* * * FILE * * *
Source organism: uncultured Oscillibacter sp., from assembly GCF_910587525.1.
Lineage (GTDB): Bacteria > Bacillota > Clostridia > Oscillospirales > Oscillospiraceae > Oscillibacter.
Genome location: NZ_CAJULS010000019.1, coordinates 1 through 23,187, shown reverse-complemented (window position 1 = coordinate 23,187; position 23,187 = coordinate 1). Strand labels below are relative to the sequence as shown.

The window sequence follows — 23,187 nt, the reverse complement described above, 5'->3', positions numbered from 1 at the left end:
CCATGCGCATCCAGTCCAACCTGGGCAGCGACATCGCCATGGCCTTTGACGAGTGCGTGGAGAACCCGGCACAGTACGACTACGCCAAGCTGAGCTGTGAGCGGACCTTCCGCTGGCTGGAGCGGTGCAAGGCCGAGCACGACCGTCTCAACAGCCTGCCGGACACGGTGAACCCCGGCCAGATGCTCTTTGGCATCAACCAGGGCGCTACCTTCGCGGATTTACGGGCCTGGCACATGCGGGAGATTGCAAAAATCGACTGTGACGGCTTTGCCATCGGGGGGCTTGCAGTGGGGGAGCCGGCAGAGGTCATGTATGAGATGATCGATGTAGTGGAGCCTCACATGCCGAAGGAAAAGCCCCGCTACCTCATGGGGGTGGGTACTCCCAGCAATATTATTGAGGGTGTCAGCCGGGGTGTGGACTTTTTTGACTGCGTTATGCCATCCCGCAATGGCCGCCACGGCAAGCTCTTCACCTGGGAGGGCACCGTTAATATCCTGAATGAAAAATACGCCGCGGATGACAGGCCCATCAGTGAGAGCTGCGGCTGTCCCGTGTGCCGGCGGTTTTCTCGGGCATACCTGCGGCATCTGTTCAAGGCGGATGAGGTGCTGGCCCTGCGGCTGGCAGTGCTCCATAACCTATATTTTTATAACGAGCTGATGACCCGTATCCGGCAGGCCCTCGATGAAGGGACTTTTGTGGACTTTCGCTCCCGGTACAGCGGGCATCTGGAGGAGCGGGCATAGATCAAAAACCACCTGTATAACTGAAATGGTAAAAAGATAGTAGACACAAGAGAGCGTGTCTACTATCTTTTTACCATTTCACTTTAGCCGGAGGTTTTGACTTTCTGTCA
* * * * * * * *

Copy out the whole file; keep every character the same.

Source organism: uncultured Oscillibacter sp., from assembly GCF_910587525.1.
Lineage (GTDB): Bacteria > Bacillota > Clostridia > Oscillospirales > Oscillospiraceae > Oscillibacter.
Genome location: NZ_CAJULS010000019.1, coordinates 1 through 23,187, shown reverse-complemented (window position 1 = coordinate 23,187; position 23,187 = coordinate 1). Strand labels below are relative to the sequence as shown.

The window sequence follows — 23,187 nt, the reverse complement described above, 5'->3', positions numbered from 1 at the left end:
CCATGCGCATCCAGTCCAACCTGGGCAGCGACATCGCCATGGCCTTTGACGAGTGCGTGGAGAACCCGGCACAGTACGACTACGCCAAGCTGAGCTGTGAGCGGACCTTCCGCTGGCTGGAGCGGTGCAAGGCCGAGCACGACCGTCTCAACAGCCTGCCGGACACGGTGAACCCCGGCCAGATGCTCTTTGGCATCAACCAGGGCGCTACCTTCGCGGATTTACGGGCCTGGCACATGCGGGAGATTGCAAAAATCGACTGTGACGGCTTTGCCATCGGGGGGCTTGCAGTGGGGGAGCCGGCAGAGGTCATGTATGAGATGATCGATGTAGTGGAGCCTCACATGCCGAAGGAAAAGCCCCGCTACCTCATGGGGGTGGGTACTCCCAGCAATATTATTGAGGGTGTCAGCCGGGGTGTGGACTTTTTTGACTGCGTTATGCCATCCCGCAATGGCCGCCACGGCAAGCTCTTCACCTGGGAGGGCACCGTTAATATCCTGAATGAAAAATACGCCGCGGATGACAGGCCCATCAGTGAGAGCTGCGGCTGTCCCGTGTGCCGGCGGTTTTCTCGGGCATACCTGCGGCATCTGTTCAAGGCGGATGAGGTGCTGGCCCTGCGGCTGGCAGTGCTCCATAACCTATATTTTTATAACGAGCTGATGACCCGTATCCGGCAGGCCCTCGATGAAGGGACTTTTGTGGACTTTCGCTCCCGGTACAGCGGGCATCTGGAGGAGCGGGCATAGATCAAAAACCACCTGTATAACTGAAATGGTAAAAAGATAGTAGACACAAGAGAGCGTGTCTACTATCTTTTTACCATTTCACTTTAGCCGGAGGTTTTGACTTTCTGTCA